Tuesday, January 5, 2010
Recommended Reading for 2010
By Brian Nixon
Special to ASSIST News Service
ALBUQUERQUE, NEW MEXICO (ANS) -- I have the privilege of working in the publishing field. It has been over four years since I made the “switch” from the world of education. Both fields (publishing and education) are wonderful means to influence our culture and the future, affording me the opportunity to impact the world in two wonderful ways: with people and with ideas.
I had one such request recently.
As usual, I had to think hard. Would I give an “easy-read” list, with approachable books for the common reader? Would I give an “academic-read” list, made mostly for scholars? Should I include “older” books with “newer” books? Or could I make a list combining the various traits mentioned?
I elected to go with my last proposal: making a list of recent releases and older, classic books: both scholarly and amicable to easy reading.
Yet I must state two angles or biases in my list: one, all books are “educational” in the sense that I hope someone will learn something from them; and most come from a distinctly conservative, Christian viewpoint.
Finally, my requestor asked that I limit my list to ten books. Now this may seem easy, but it is not. Sadly, I could list 100 books. But I would be shot.
So for the sake of dwindling down the 100 books to only ten, I asked myself two simple questions. What books will have a lasting impact on the readers? What concerns and issues should the reader be aware of as they enter this new decade?
Here is my list—with a few comments following:
Justification, N.T Wright. Wright gives a balanced and biblical view on the doctrine of justification, discussing the all-important principle—and recent controversy—discussed in the Church today.
2. Basic Christianity, John Stott. A wonderful primer on the essential
3. Historical Theology, Alister McGrath. A magnificent overview of the main themes, doctrines, and thinkers of the Church, covering the early Church up to the modern era.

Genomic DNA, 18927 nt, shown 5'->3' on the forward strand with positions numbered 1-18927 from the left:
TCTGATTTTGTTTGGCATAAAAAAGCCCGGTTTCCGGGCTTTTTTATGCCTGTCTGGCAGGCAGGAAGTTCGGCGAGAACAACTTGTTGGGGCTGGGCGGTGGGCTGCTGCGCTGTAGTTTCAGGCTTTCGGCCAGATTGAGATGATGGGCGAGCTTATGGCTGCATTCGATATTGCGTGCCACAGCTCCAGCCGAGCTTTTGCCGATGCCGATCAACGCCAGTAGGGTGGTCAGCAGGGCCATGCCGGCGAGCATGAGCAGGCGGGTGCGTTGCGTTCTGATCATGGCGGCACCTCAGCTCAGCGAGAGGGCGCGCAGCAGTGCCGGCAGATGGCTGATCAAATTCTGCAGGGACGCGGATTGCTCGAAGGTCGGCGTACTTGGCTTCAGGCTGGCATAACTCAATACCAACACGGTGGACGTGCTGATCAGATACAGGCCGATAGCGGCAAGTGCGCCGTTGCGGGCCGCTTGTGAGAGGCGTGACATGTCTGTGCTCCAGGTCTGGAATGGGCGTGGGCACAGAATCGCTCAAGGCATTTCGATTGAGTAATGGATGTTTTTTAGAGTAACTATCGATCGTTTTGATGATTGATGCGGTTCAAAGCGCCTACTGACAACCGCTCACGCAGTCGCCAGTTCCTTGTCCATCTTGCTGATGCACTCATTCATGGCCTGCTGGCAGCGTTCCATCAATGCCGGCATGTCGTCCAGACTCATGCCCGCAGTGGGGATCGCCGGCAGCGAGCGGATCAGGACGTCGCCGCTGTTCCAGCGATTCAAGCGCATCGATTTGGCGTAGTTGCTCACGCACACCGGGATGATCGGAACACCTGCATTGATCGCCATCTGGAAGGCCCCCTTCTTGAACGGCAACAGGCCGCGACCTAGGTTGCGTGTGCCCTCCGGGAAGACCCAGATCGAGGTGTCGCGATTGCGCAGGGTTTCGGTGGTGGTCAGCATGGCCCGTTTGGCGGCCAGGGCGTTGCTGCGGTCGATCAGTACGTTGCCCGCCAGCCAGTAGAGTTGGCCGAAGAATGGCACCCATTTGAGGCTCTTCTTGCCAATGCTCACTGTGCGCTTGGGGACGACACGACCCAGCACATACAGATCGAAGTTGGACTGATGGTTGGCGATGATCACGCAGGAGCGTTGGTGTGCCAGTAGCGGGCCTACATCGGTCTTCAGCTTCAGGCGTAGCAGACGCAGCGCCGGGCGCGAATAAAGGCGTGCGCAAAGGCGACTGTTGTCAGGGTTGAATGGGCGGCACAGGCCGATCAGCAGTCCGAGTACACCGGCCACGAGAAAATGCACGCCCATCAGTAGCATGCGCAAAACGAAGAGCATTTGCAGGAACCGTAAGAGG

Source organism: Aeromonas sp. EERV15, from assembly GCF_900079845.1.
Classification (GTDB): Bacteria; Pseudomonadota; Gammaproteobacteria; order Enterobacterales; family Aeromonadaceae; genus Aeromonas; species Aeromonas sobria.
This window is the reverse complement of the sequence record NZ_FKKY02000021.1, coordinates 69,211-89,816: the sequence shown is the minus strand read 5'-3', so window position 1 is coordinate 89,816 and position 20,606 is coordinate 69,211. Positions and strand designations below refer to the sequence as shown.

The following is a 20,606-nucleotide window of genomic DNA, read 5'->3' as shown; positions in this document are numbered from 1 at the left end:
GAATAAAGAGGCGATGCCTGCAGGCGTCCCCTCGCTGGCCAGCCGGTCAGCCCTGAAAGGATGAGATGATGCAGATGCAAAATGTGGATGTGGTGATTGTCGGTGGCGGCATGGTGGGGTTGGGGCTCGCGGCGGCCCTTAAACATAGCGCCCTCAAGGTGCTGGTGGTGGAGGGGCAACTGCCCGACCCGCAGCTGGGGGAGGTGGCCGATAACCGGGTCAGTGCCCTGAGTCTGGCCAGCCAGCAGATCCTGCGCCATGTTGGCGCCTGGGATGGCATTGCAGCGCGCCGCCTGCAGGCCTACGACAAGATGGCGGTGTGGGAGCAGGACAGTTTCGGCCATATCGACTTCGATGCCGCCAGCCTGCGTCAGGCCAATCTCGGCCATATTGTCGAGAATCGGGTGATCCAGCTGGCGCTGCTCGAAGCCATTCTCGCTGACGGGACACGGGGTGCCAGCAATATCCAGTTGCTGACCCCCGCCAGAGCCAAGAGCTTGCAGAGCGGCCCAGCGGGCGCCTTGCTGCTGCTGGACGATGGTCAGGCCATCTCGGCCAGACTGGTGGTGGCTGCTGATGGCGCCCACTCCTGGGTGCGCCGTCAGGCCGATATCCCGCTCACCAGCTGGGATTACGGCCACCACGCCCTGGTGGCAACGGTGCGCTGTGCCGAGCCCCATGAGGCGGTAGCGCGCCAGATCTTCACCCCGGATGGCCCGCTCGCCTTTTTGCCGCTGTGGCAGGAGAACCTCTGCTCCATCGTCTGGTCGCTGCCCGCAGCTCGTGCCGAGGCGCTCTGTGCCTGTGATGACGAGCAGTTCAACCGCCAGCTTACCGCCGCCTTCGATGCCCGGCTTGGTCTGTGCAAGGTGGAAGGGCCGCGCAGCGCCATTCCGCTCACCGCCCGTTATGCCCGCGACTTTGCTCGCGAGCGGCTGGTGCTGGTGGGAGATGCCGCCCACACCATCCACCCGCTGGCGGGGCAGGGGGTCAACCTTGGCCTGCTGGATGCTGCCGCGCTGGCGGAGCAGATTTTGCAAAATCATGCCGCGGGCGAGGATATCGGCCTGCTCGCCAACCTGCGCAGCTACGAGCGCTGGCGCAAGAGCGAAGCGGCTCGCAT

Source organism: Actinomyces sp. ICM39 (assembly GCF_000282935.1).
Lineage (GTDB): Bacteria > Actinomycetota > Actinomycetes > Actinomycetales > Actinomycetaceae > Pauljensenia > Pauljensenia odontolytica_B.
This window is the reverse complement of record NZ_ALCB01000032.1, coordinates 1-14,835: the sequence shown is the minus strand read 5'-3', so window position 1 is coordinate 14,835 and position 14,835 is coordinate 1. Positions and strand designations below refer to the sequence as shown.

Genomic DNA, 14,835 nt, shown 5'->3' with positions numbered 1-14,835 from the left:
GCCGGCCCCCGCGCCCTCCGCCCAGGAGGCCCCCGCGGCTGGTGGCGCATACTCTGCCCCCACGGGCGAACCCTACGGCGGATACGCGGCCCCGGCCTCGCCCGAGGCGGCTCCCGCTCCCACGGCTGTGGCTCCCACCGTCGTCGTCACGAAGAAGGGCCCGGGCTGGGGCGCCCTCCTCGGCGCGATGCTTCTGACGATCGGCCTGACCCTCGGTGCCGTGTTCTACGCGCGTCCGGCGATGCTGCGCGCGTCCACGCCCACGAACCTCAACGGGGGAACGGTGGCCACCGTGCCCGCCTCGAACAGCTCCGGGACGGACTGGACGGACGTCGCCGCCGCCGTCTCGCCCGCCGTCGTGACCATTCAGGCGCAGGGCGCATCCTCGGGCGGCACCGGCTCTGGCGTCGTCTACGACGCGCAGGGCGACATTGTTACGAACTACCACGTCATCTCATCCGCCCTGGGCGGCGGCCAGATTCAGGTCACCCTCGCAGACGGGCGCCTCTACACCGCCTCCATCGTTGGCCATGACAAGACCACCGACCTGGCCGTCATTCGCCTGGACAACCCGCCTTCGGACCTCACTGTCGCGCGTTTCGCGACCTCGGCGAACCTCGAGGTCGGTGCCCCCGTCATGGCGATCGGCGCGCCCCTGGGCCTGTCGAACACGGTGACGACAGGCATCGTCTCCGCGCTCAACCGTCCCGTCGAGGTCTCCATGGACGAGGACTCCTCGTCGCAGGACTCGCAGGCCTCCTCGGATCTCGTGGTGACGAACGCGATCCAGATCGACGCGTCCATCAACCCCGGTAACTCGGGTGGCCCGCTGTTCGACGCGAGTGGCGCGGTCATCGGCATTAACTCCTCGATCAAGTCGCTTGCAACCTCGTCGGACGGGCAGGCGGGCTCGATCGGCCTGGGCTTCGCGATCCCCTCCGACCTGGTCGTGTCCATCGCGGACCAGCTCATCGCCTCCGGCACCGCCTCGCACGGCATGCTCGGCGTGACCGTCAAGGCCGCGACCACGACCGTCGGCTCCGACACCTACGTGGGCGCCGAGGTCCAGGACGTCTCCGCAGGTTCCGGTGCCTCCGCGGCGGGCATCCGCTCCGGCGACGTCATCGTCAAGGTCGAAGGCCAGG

4. Fabricating Jesus, Craig Evans. Evans critiques how modern scholars distort the Gospels in the media and so-called scholarly pursuits.
5. Dethroning Jesus, Darrell Bock and Daniel Wallace. Bock and Wallace tackle six popular claims made by liberal scholars, critiquing books written by various individuals, including New York Times best seller, Bart Ehrman.
6. There Is A God, Antony Flew. Though not a Christian, Flew helps Christians see into the mind of a former atheist, and the various aspects and arguments that helped change his mind to believe “there is a God.”
7. Convergence Culture, Henry Jenkins. Though not a Christian book, Jenkins gives an insiders view on how the media is changing the world. In the book he deals—although briefly—with the Church and media.
8. Mere Christianity, C.S. Lewis. A classic! Need I say more?
9. Knowing God, J.I Packer. A classic work on God’s attributes.
10. The Christian Mind, Harry Blamires. A classic book on developing a Christian worldview.
So there you have it: my recommended reading list for 2010.
Now for those of you who look at the list and think, “Are you kidding me? This looks like a college list,” here are a few addendums (following my criteria mentioned above):
Surprised by Joy, C.S. Lewis. This is Lewis’ own story of how he became a Christian.
Simply Christian, N.T Wright. Wright discusses “why Christianity makes sense.”
Birds our Teachers, John Stott. Stott, a life-long bird watcher, discusses what Christians can learn from the life of birds. Wonderful pictures and lessons to glean!
Affirming the Apostles’ Creed, J.I. Packer. This is a mini-theology lesson, using the Apostles’ Creed as the basis.
Flickering Pixels, Shane Hipps. Hipps discusses “how technology shapes [our] faith.”
If you decide to read one—or have done so recently—I would love to hear from you. Just go to http://www.briannixon.com and drop me a note.
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This story is the personal opinion of the writer and does not necessarily reflect the views of the ASSIST News Service or ASSIST Ministries.